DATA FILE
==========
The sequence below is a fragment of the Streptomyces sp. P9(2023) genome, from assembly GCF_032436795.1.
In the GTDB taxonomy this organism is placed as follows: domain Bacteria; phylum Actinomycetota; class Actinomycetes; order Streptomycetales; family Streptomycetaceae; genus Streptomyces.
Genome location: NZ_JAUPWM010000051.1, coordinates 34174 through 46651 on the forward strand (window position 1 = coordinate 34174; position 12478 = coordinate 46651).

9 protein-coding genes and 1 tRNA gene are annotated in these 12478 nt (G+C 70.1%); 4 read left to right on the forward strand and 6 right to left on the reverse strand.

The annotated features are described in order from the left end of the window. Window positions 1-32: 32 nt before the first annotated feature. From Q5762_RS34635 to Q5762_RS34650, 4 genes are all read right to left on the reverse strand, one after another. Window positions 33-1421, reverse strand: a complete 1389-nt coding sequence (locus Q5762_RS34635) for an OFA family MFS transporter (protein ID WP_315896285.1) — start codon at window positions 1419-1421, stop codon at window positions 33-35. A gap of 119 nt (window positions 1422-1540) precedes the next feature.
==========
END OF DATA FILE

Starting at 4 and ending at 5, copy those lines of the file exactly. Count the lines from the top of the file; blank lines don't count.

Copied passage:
9 protein-coding genes and 1 tRNA gene are annotated in these 12478 nt (G+C 70.1%); 4 read left to right on the forward strand and 6 right to left on the reverse strand.

The annotated features are described in order from the left end of the window. Window positions 1-32: 32 nt before the first annotated feature. From Q5762_RS34635 to Q5762_RS34650, 4 genes are all read right to left on the reverse strand, one after another. Window positions 33-1421, reverse strand: a complete 1389-nt coding sequence (locus Q5762_RS34635) for an OFA family MFS transporter (protein ID WP_315896285.1) — start codon at window positions 1419-1421, stop codon at window positions 33-35. A gap of 119 nt (window positions 1422-1540) precedes the next feature.